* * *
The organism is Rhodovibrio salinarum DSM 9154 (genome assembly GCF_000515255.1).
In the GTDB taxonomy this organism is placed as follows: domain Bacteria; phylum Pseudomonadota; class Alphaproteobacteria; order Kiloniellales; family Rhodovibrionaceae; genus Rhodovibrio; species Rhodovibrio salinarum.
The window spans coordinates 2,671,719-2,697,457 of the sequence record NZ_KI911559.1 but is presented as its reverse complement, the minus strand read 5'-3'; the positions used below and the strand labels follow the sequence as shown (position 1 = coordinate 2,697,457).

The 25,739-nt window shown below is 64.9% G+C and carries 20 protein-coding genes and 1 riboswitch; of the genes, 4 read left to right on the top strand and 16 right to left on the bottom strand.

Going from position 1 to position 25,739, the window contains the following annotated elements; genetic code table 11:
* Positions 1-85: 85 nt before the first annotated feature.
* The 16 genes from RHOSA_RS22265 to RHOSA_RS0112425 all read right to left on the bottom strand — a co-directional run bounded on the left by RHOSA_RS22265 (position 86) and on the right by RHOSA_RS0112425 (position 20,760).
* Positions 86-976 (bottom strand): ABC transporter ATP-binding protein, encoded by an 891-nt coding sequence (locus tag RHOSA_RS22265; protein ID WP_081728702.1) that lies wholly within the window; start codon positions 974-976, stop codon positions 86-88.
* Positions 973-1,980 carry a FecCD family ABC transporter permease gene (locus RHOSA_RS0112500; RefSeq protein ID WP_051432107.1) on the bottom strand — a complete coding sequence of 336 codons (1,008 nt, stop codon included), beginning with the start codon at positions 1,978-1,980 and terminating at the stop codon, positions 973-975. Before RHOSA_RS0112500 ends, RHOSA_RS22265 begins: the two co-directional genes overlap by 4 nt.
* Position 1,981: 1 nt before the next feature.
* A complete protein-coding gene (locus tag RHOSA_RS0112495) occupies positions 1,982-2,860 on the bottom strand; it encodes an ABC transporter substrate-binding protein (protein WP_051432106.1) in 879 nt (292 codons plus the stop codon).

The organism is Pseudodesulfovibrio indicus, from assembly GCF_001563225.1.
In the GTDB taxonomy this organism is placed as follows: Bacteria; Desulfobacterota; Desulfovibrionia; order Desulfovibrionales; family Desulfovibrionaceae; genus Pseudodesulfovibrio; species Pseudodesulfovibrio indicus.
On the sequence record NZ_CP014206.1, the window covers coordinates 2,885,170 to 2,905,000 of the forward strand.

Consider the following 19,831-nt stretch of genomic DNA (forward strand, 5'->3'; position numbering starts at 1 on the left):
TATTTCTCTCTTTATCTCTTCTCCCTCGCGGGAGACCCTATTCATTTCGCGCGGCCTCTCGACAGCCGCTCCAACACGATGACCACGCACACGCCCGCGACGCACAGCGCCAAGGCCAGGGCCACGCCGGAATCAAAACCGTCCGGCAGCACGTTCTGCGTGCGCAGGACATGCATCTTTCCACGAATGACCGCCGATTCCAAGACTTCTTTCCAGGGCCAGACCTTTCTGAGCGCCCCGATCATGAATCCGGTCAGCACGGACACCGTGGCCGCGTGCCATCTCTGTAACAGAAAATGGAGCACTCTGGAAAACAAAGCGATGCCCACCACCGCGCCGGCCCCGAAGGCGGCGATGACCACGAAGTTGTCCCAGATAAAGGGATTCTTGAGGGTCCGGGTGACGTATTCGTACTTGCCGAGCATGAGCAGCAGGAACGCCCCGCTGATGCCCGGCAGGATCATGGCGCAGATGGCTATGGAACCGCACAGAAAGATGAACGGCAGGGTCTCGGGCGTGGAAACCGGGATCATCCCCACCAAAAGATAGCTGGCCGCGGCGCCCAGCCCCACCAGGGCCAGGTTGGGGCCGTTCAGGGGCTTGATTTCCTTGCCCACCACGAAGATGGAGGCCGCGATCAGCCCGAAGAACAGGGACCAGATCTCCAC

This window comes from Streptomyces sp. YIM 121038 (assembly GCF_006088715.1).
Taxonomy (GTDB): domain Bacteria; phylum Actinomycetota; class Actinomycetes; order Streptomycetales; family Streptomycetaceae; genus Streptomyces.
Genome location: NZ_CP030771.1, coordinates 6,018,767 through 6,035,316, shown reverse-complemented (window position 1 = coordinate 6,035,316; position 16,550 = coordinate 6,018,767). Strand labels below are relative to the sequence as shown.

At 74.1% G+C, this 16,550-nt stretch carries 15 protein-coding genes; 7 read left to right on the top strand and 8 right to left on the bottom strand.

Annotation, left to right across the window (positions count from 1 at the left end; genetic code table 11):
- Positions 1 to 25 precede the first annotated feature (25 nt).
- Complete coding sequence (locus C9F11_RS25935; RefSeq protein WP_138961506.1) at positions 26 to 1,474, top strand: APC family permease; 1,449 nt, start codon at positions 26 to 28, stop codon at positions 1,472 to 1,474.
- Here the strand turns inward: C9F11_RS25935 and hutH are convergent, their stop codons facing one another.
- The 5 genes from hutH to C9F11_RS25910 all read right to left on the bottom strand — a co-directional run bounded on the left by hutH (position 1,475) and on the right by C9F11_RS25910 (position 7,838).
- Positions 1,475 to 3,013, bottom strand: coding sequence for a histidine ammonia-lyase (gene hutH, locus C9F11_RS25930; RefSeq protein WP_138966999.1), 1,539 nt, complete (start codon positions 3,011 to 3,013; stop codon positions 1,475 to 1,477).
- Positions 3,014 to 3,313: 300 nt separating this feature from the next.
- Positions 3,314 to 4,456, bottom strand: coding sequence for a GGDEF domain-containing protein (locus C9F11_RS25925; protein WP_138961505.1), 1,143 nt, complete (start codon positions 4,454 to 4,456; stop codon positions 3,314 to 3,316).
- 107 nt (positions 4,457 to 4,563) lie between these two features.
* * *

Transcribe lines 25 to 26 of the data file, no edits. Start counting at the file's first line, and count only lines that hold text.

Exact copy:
- The 5 genes from hutH to C9F11_RS25910 all read right to left on the bottom strand — a co-directional run bounded on the left by hutH (position 1,475) and on the right by C9F11_RS25910 (position 7,838).
- Positions 1,475 to 3,013, bottom strand: coding sequence for a histidine ammonia-lyase (gene hutH, locus C9F11_RS25930; RefSeq protein WP_138966999.1), 1,539 nt, complete (start codon positions 3,011 to 3,013; stop codon positions 1,475 to 1,477).